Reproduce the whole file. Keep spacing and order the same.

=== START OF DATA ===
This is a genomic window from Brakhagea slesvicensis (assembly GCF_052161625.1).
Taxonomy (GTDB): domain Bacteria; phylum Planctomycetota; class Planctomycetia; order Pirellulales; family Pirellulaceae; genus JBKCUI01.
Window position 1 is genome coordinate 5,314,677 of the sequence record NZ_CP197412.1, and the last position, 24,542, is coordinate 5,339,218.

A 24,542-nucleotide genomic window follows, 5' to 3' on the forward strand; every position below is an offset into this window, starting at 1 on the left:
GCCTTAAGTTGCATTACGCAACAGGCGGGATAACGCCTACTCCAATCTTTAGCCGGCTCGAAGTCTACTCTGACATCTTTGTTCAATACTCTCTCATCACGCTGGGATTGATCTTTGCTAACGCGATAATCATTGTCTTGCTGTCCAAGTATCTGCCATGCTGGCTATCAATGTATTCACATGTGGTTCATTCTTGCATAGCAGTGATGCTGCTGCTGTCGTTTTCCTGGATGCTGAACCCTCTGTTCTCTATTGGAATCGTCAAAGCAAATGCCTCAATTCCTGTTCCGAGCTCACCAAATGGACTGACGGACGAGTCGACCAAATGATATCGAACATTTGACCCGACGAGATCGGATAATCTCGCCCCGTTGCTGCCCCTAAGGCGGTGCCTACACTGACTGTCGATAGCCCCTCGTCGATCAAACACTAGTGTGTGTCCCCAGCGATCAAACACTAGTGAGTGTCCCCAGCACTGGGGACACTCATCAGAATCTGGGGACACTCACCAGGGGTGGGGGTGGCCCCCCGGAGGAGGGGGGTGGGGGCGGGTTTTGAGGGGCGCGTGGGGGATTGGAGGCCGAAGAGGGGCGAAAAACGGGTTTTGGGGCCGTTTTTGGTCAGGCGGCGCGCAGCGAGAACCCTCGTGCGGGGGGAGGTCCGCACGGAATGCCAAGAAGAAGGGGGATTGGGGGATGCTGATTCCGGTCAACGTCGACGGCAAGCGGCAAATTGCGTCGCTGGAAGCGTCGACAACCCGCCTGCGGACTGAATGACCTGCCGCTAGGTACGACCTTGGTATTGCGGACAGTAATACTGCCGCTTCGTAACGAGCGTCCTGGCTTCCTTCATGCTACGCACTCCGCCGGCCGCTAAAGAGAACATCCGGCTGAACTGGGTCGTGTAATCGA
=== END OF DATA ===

This is a genomic window from Brakhagea slesvicensis (assembly GCF_052161625.1).
Taxonomy (GTDB): domain Bacteria; phylum Planctomycetota; class Planctomycetia; order Pirellulales; family Pirellulaceae; genus JBKCUI01.
Window position 1 is genome coordinate 5,314,677 of the sequence record NZ_CP197412.1, and the last position, 24,542, is coordinate 5,339,218.

A 24,542-nucleotide genomic window follows, 5' to 3' on the forward strand; every position below is an offset into this window, starting at 1 on the left:
GCCTTAAGTTGCATTACGCAACAGGCGGGATAACGCCTACTCCAATCTTTAGCCGGCTCGAAGTCTACTCTGACATCTTTGTTCAATACTCTCTCATCACGCTGGGATTGATCTTTGCTAACGCGATAATCATTGTCTTGCTGTCCAAGTATCTGCCATGCTGGCTATCAATGTATTCACATGTGGTTCATTCTTGCATAGCAGTGATGCTGCTGCTGTCGTTTTCCTGGATGCTGAACCCTCTGTTCTCTATTGGAATCGTCAAAGCAAATGCCTCAATTCCTGTTCCGAGCTCACCAAATGGACTGACGGACGAGTCGACCAAATGATATCGAACATTTGACCCGACGAGATCGGATAATCTCGCCCCGTTGCTGCCCCTAAGGCGGTGCCTACACTGACTGTCGATAGCCCCTCGTCGATCAAACACTAGTGTGTGTCCCCAGCGATCAAACACTAGTGAGTGTCCCCAGCACTGGGGACACTCATCAGAATCTGGGGACACTCACCAGGGGTGGGGGTGGCCCCCCGGAGGAGGGGGGTGGGGGCGGGTTTTGAGGGGCGCGTGGGGGATTGGAGGCCGAAGAGGGGCGAAAAACGGGTTTTGGGGCCGTTTTTGGTCAGGCGGCGCGCAGCGAGAACCCTCGTGCGGGGGGAGGTCCGCACGGAATGCCAAGAAGAAGGGGGATTGGGGGATGCTGATTCCGGTCAACGTCGACGGCAAGCGGCAAATTGCGTCGCTGGAAGCGTCGACAACCCGCCTGCGGACTGAATGACCTGCCGCTAGGTACGACCTTGGTATTGCGGACAGTAATACTGCCGCTTCGTAACGAGCGTCCTGGCTTCCTTCATGCTACGCACTCCGCCGGCCGCTAAAGAGAACATCCGGCTGAACTGGGTCGTGTAATCGA